7 Health Benefits Of Bean Sprouts

Last updated Sept. 29, 2017

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The bean sprout is germinated from the mung bean (Vigna radiate) and is native to the Indian subcontinent, and mainly cultivated in the Philippines, Thailand, India, Bangladesh, Vietnam, Cambodia, China, Burma and Indonesia, Southern Europe, and the Southern United States. It typically takes one week for the sprouts to grow and are more nutritious than the original beans.

Here are 7 health benefits of bean sprouts:

1.     Bean sprouts may help treat some brain disorders.

Folate may an important function in the regulation of specific amino acids that the nervous system requires. Studies have shown that a deficient amount of dietary folate can increase the homocysteine levels, which can be a dangerous precursor to neurodegenerative diseases like Alzheimer’s disease and Parkinson’s disease. One cup of bean sprouts contains 16 percent of the daily recommended folate. 

2.     Bean sprouts are helpful for pregnant women and their babies.

Bean sprouts are an excellent source of B-vitamin complex like folate, also known as folic acid. Folate has shown to help in neural tube formation and red blood cell formation in prenatal babies. A deficiency of folic acid in pregnant women can lead to the birth of underweight infants and may also result in neural tube defects in newborns.

3.     Bean sprouts add nutrition without one having to gain weight.

Low calorie, nutrient-rich foods like bean sprouts are efficient weight loss diet plans. High-fiber foods also offer the metabolism and assist manage your body weight. One cup of bean sprouts contains only 31 calories and two grams of dietary fiber.

4.     Bean sprouts can help improve your digestive health.

Bean sprouts contain a good amount of fiber. The daily recommended dietary fiber intake for men and women are 38 grams and 25 grams, respectively. Dietary fiber may help prevent constipation, making one’s bowel movement more regular.

5.     Bean sprouts can help protect against injuries.

Vitamin K contributes to blood clotting during an injury. A vitamin K deficiency, though uncommon, can cause excessive bleeding. The daily requirement for vitamin K is 90 micrograms for women and 120 micrograms for men. One cup of bean sprouts contains 34.3 micrograms or 43 percent of the daily recommended vitamin K.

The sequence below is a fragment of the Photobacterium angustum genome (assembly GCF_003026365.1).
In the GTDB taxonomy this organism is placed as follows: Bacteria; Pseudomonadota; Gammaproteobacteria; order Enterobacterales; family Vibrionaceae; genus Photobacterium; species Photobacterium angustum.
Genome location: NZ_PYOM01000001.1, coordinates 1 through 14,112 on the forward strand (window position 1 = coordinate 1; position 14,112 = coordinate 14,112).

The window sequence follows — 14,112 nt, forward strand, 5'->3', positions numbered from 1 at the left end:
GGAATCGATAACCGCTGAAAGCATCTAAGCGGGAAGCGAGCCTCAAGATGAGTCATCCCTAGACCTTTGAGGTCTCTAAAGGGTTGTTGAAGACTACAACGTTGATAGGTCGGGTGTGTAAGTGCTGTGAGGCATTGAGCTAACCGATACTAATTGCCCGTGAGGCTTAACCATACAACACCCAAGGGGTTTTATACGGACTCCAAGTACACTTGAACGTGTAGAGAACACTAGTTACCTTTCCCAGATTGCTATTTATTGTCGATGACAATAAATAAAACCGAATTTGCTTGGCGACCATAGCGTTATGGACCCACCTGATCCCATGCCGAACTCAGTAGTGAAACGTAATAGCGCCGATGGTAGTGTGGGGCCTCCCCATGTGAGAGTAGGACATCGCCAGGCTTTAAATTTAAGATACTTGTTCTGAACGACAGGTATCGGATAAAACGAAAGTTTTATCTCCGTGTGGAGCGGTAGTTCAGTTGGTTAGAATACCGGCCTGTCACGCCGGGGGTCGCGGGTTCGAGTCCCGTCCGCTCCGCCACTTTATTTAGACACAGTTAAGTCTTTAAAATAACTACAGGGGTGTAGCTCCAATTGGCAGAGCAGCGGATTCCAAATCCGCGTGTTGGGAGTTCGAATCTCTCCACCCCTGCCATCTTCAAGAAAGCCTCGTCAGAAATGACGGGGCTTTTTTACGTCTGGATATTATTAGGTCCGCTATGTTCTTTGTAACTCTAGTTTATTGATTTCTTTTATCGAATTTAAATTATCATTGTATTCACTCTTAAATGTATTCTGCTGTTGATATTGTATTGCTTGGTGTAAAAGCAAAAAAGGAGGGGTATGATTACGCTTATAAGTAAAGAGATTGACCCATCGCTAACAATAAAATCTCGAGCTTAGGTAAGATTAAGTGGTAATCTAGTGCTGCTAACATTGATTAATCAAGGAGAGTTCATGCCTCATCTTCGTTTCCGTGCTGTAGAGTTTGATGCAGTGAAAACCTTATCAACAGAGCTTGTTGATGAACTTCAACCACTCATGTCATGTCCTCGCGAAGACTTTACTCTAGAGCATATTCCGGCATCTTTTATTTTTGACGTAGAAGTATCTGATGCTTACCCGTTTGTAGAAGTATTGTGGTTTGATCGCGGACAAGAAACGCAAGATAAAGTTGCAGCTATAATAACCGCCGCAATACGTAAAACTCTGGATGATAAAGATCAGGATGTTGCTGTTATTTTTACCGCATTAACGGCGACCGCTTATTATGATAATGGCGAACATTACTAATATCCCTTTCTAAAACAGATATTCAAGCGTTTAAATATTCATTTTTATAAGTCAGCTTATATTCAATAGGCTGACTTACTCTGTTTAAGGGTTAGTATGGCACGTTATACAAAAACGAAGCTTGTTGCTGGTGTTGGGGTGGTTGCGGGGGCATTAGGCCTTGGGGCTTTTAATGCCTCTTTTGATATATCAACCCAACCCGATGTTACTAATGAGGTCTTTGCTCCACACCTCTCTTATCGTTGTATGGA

6.     Bean sprouts can help build strong bones.

The vitamin K found in bean sprouts acts as a modifier of bone matrix proteins, improves calcium absorption, preventing bone loss and osteoporosis.

7.     Bean sprouts could improve the immune system.

One serving of bean sprouts possesses 23 percent of vitamin C. Vitamin C could stimulate the immune system to produce white blood cells. 

References:

  1. Mung beans, mature seeds, sprouted, raw Nutrition Facts & Calories. (n.d.). Retrieved September 29, 2017, from http://nutritiondata.self.com/facts/vegetables-and-vegetable-products/2333/2
  2. Zieliński, H., Frias, J., Piskuła, M. K., Kozłowska, H., & Vidal-Valverde, C. (2005). Vitamin B1 and B2, dietary fiber and minerals content of Cruciferae sprouts. European Food Research and Technology221(1-2), 78-83.
  3. Lee, J. J., Shin, H. D., Lee, Y. M., Kim, A. R., & Lee, M. Y. (2009). Effect of broccoli sprouts on cholesterol-lowering and anti-obesity effects in rats fed high fat diet. Journal of the Korean Society of Food Science and Nutrition38(3), 309-318.
  4. Wilson, R. D., Davies, G., Desilets, V., Reid, G. J., Summers, A., Wyatt, P., & Young, D. (2003). The use of folic acid for the prevention of neural tube defects and other congenital anomalies. Journal of obstetrics and gynaecology Canada: JOGC= Journal d'obstetrique et gynecologie du Canada: JOGC25(11), 959-973.

Reviewed and Approved by a member of the DoveMed Editorial Board
First uploaded: Aug. 10, 2014
Last updated: Sept. 29, 2017

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